I’m having a little difficulty in thinking of how to start this review, not because Snuff was a difficult read by any means, but more because there is no way in which I can say what I want to without sounding terribly desensitized. So I’m just going to come out and say it;
Snuff was not what I expected.
This is not to say that it was a let down, at all (I enjoyed it rather a lot, make of that what you will), but rather that the title connotes something a little more extreme than I found inside. A little context, look away now if you would like. I won’t bother linking to the Wikipedia entry, mostly because it is not safe for school or work. Essentially, ‘snuff’ is a film genre in which an actual murder is depicted; not fancy Hollywood special effects, a living, breathing human being murdered on film. If one was to watch a snuff film, they would be watching a person die … needless to say, as murder is a punishable crime, these films are not exactly part of a mainstream genre.
Now what does this have to do with the novel, other than the title? What does it even have to do with the review? Well, first, let me make it clear that I did not buy this book based solely on the title, as it suggests something rather different than the actual content. That said, I didn’t buy the book based on this, either. I was feeling particularly gutsy at the time I made The Reading List #1, and wanted to read Snuff before those guts went away (no pun intended). The context that snuff films are used in throughout Snuff is in pornography; Wikipedia won’t cover this, although there is evidence to suggest that this is a subgenre that exists. The shameful, shocking fact of the matter is that some of pornography floating around the Internet can actually tend be a lot worse than snuff films are; here, in Snuff itself, there is no mention of brutal murder, but rather the insinuation that Cassie Wright, the woman all the novel’s narrators (apart from Sheila) are here to have sex with on camera, may even just die accidentally.
The story is told through the eyes of four characters in particular; Mr. 600 (or Branch Bacardi), a seasoned porn actor seemingly reaching the end of his career; Mr. 137, a former prime-time television star intending to act in the film to out himself as straight after an adult movie from his past surfaced, ending his career; Mr. 72 (Darin Johnson), a nineteen-year-old who believes that he is the son porn actress Cassie Wright gave up for adoption and Sheila, Cassie’s personal assistant and talent wrangler on-set, tasked with the job of keeping six-hundred men in check. I’ll take a moment to explain the plot, because none of the former makes much sense without it. Porn actress Cassie Wright is looking to set a new world record, by having sex with six-hundred men on camera – we quickly learn that she was impregnated during the filming of her debut, and that the money this record-breaking film makes will all go to her child, a boy she put up for adoption nearly twenty years ago, in an attempt to make things right between them. When I picked Snuff up, I didn’t expect there to be so much emphasis on the theme of mothers and sons, but there is, to quite and extent.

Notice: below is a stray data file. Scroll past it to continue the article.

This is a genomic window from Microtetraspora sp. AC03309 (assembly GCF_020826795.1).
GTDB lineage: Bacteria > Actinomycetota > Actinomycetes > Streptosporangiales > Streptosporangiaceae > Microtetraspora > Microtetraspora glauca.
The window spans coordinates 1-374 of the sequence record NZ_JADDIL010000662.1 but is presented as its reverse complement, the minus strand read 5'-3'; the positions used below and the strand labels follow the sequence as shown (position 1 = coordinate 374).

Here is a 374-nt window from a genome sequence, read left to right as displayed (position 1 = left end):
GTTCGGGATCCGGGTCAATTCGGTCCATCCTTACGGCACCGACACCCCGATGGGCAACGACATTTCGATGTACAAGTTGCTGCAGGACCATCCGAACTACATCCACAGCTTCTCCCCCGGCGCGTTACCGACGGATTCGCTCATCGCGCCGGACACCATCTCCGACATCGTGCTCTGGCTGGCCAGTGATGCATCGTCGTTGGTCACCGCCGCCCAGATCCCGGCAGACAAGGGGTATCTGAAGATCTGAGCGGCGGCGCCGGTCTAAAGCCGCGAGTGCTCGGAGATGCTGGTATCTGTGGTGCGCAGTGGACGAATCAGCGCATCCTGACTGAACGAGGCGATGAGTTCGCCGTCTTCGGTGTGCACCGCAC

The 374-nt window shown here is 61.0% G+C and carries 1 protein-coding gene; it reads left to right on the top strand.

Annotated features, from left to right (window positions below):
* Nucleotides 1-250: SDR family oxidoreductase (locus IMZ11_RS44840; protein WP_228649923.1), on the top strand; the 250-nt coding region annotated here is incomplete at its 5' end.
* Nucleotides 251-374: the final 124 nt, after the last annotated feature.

There is much more emotional depth than the title, or even the synopsis suggests, and to an extent, more of an engagement with the characters than I initially thought would be possible. In true Palahniuk style, almost everything is described in vivid, brutal detail, but only the things that might make your stomach churn; the idea of six hundred men sharing the same, small toilet should give you enough of an idea to go on. Interspersed between these are small snippets of movie and pop-culture trivia – what could be small facts, such as Marilyn Monroe cutting one oh her high heels shorter than the other to give the desired effect on her rear as she walked, or Lucille Ball letting her hair grow down the sides of her face, wrapping it around toothpicks and pulling the hair back, effectively giving herself a face-lift without surgery, albeit an agonizing one. Things like this, that seem so absurd they may just have happened (a number that I know are facts due to being an ex-film student).
It would be easy enough to dismiss this as a novel solely about the porn industry, or about sex in general, or a sweeping indictment of popular culture. It is not. The one thing that is far more prevalent than the trivia about pornography, or films in general, or the gristly ‘behind the scenes’ moments is the emphasis placed on relationships. Relationships between parents and children, first and foremost, but also the relationships formed in a day, in an instant, or the relationships based on what almost seems to be nothing. Mistrust, and essentially, lies. Or the relationships that are ruined forever in a split second, by way of one small secret getting out, that influences far more important choices. This is what I, personally, felt Palahniuk was getting at with this novel. That is not to say that I am right, but this is what I took away from the experience of reading it. Where I went into it apprehensively, not fully knowing what to expect and holding my breath, I came out of it realizing the relationships illustrated were more touching than I had initially considered they would be.